All He Knew by Helen Frost

A novel in verse about a young deaf boy in the course of World War II, the sister who loves him, and the conscientious objector who facilitates him. Inspired by means of authentic activities.Henry has been deaf from an early age―he’s shrewd and aware of langauge, but by using age six, he has decided it’s not safe to speak to strangers. When the time comes for him to begin school, he’s labeled “unteachable.” Because his circle of relatives has very little money, his dad and mom and older sister, Molly, feel powerless to help him. Henry is sent to Riverview, a bleak institution where he’s misunderstood, underestimated, and harshly treated.Victor, a conscientious objector to World War II, is a part of a Civilian Public Service program presented as an opportunity to the draft. In 1942, he arrives at Riverview to serve as an attendant and speedy sees that Henry is some distance from unteachable―he is brave, clever, and once in a while mischievous. In Victor’s care, Henry begins to look how matters can alternate for the better. Heartbreaking and in the long run hopeful, Helen Frost’s All He Knew is stimulated through real events and offers sharp insight right into a little-known element of history.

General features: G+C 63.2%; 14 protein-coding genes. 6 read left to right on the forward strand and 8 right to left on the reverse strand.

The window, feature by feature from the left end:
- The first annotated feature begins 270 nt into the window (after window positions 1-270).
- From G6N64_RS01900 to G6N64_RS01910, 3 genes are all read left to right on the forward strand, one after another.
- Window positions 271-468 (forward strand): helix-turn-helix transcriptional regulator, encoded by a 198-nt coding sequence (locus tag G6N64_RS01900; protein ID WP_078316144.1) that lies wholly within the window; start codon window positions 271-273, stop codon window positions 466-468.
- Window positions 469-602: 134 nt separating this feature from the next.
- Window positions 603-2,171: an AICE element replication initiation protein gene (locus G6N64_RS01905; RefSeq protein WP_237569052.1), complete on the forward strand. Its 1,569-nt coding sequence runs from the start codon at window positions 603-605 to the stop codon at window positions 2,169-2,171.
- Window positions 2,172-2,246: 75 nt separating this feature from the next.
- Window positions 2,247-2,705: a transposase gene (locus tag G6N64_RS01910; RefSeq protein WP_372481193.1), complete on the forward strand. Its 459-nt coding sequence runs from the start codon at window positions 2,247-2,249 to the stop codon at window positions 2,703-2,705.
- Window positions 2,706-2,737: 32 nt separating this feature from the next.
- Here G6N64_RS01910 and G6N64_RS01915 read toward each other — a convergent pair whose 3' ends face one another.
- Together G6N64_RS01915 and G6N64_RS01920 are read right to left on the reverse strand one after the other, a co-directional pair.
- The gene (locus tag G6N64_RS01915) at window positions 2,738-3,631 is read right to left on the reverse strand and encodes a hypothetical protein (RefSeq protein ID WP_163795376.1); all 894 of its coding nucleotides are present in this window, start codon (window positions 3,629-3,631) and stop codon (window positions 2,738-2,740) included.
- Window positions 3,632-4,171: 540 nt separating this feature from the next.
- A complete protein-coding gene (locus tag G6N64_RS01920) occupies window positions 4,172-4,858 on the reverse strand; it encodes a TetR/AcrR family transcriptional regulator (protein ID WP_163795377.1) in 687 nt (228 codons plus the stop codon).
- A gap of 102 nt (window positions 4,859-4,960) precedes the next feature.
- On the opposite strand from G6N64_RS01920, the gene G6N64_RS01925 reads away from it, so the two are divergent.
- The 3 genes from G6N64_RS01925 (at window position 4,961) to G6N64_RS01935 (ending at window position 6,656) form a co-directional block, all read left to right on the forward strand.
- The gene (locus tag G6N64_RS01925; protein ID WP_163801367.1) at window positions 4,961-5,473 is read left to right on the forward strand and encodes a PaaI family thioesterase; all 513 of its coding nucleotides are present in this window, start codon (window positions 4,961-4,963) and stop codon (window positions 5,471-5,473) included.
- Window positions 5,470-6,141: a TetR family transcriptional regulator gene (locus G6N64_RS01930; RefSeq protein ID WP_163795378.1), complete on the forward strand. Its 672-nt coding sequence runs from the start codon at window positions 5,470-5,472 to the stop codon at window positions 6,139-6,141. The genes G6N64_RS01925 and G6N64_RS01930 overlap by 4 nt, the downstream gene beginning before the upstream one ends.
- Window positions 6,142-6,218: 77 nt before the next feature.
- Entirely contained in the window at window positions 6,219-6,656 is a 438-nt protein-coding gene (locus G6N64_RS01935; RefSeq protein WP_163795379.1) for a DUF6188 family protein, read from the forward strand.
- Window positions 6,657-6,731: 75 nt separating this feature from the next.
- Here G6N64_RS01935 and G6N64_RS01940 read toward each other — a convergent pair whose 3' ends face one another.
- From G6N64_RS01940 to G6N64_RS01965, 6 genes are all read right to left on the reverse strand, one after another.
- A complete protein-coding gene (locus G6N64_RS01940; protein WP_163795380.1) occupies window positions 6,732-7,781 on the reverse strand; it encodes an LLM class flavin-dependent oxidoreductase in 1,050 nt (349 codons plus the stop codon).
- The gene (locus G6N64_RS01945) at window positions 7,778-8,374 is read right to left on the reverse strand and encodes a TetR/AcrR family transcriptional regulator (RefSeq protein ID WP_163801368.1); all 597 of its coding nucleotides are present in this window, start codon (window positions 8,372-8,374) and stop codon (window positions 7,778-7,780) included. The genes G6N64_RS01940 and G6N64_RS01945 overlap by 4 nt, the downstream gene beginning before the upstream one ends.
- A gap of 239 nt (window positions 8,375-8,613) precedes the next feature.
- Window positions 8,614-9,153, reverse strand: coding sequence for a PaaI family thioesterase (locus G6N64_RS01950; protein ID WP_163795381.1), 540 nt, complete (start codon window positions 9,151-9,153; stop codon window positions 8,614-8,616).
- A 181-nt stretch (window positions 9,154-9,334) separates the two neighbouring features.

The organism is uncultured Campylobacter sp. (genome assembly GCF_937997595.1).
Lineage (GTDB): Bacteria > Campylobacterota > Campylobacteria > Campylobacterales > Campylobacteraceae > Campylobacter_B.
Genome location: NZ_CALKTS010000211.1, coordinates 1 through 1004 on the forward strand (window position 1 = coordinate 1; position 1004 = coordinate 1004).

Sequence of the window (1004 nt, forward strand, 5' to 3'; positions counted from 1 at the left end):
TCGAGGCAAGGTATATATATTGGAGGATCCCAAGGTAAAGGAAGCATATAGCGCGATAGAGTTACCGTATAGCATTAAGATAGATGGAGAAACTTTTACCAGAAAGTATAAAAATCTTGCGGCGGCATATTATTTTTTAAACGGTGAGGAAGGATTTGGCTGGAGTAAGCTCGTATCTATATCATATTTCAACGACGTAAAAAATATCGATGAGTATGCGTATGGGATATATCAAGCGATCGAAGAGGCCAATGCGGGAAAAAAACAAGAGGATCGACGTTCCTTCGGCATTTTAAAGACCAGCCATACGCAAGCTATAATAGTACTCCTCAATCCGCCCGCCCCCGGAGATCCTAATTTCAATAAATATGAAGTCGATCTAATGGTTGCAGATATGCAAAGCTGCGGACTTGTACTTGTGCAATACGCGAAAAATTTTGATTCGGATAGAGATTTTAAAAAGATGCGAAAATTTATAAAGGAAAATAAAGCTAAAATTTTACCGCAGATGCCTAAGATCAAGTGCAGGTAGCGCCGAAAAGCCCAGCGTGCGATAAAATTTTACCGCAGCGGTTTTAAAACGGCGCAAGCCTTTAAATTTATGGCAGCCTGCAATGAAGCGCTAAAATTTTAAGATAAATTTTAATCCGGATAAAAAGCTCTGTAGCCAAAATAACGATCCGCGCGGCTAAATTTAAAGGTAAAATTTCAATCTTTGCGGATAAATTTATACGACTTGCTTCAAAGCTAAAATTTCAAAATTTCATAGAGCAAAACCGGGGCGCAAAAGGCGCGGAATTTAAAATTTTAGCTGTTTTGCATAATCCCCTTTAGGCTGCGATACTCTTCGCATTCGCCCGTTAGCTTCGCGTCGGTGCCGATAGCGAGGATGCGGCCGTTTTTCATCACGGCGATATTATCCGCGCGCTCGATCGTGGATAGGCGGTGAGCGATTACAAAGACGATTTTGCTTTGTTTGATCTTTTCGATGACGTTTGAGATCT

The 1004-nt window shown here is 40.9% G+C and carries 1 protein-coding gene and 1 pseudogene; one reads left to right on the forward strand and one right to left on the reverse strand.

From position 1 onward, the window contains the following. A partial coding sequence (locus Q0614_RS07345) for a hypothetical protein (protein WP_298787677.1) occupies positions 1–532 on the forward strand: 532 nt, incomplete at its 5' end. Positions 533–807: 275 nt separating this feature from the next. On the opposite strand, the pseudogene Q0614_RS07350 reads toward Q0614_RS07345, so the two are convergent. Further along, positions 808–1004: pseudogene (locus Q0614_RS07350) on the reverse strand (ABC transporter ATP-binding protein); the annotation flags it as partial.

Description

In this luminous center grade novel, Michael L. Printz Honor writer Helen Frost mines family history to explore the little-recognized experiences of children in state-run psychiatric establishments in mid-20th-century America. Artistic and bright, Henry was born hearing however have become deaf after an contamination in early childhood. At first, Henry continues to talk to his loving older sister, Molly, in addition to to his parents, however the teasing and bullying of others soon silence him.

When his parents are looking for professional help, a college for the deaf deems Henry “unteachable,” and he is sent as a substitute to Riverview, a deplorable institution. There, Henry develops near friendships with two other boys; despite mistreatment, he manages to hold his compassionate nature and his humanity. Henry’s life changes for the better whilst, after the U.S. Enters World War II, a conscientious objector named Victor is assigned to Riverview.

Henry’s tale unfolds in plainspoken yet evocative third-person loose verse that brings the tale’s placing to life. For instance, whilst he arrives at Riverview, Henry reacts maximum strongly to its awful smell, a mixture that includes “some thing like potatoes / forgotten in a corner of the kitchen.” Victor’s part of the narrative consists of epistolary poems in sonnet shape that add context to Henry’s studies as well as to the time period. The dating that develops between Molly and Victor—also told through letters—is especially lovable as the two young humans paintings together to enhance Henry’s life.

Although Frost’s situation is weighty, she handles it with skilled sensitivity. All He Knew is a vast and poignant exploration of a hard second in American history and serves as a loving tribute to the young human beings whose experiences it brings to light.

ALSO IN BOOKPAGE: Helen Frost shares her non-public connection to the story of All He Knew.

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